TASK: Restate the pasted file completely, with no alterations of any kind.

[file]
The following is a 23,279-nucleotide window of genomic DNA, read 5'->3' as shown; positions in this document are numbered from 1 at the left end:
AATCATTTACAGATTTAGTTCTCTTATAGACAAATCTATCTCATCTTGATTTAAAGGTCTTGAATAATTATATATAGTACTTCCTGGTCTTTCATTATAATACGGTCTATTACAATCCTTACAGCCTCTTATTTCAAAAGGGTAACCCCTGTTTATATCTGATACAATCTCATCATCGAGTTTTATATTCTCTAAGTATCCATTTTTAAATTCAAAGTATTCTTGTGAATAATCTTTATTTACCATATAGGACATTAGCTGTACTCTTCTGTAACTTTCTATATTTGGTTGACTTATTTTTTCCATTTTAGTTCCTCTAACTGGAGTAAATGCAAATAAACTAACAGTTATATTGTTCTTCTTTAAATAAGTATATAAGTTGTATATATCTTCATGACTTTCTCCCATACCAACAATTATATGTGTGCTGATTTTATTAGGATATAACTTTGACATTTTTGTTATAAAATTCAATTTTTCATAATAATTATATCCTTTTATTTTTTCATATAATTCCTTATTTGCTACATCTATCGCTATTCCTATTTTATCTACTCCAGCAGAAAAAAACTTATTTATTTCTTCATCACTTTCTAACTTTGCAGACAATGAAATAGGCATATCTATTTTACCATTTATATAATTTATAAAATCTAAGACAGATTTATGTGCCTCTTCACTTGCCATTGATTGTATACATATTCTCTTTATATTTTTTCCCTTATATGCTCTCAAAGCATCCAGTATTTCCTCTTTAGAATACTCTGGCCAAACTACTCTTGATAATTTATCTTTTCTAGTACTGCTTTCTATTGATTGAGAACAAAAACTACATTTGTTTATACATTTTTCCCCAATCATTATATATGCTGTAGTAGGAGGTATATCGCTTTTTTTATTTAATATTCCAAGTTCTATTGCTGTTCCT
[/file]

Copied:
The following is a 23,279-nucleotide window of genomic DNA, read 5'->3' as shown; positions in this document are numbered from 1 at the left end:
AATCATTTACAGATTTAGTTCTCTTATAGACAAATCTATCTCATCTTGATTTAAAGGTCTTGAATAATTATATATAGTACTTCCTGGTCTTTCATTATAATACGGTCTATTACAATCCTTACAGCCTCTTATTTCAAAAGGGTAACCCCTGTTTATATCTGATACAATCTCATCATCGAGTTTTATATTCTCTAAGTATCCATTTTTAAATTCAAAGTATTCTTGTGAATAATCTTTATTTACCATATAGGACATTAGCTGTACTCTTCTGTAACTTTCTATATTTGGTTGACTTATTTTTTCCATTTTAGTTCCTCTAACTGGAGTAAATGCAAATAAACTAACAGTTATATTGTTCTTCTTTAAATAAGTATATAAGTTGTATATATCTTCATGACTTTCTCCCATACCAACAATTATATGTGTGCTGATTTTATTAGGATATAACTTTGACATTTTTGTTATAAAATTCAATTTTTCATAATAATTATATCCTTTTATTTTTTCATATAATTCCTTATTTGCTACATCTATCGCTATTCCTATTTTATCTACTCCAGCAGAAAAAAACTTATTTATTTCTTCATCACTTTCTAACTTTGCAGACAATGAAATAGGCATATCTATTTTACCATTTATATAATTTATAAAATCTAAGACAGATTTATGTGCCTCTTCACTTGCCATTGATTGTATACATATTCTCTTTATATTTTTTCCCTTATATGCTCTCAAAGCATCCAGTATTTCCTCTTTAGAATACTCTGGCCAAACTACTCTTGATAATTTATCTTTTCTAGTACTGCTTTCTATTGATTGAGAACAAAAACTACATTTGTTTATACATTTTTCCCCAATCATTATATATGCTGTAGTAGGAGGTATATCGCTTTTTTTATTTAATATTCCAAGTTCTATTGCTGTTCCT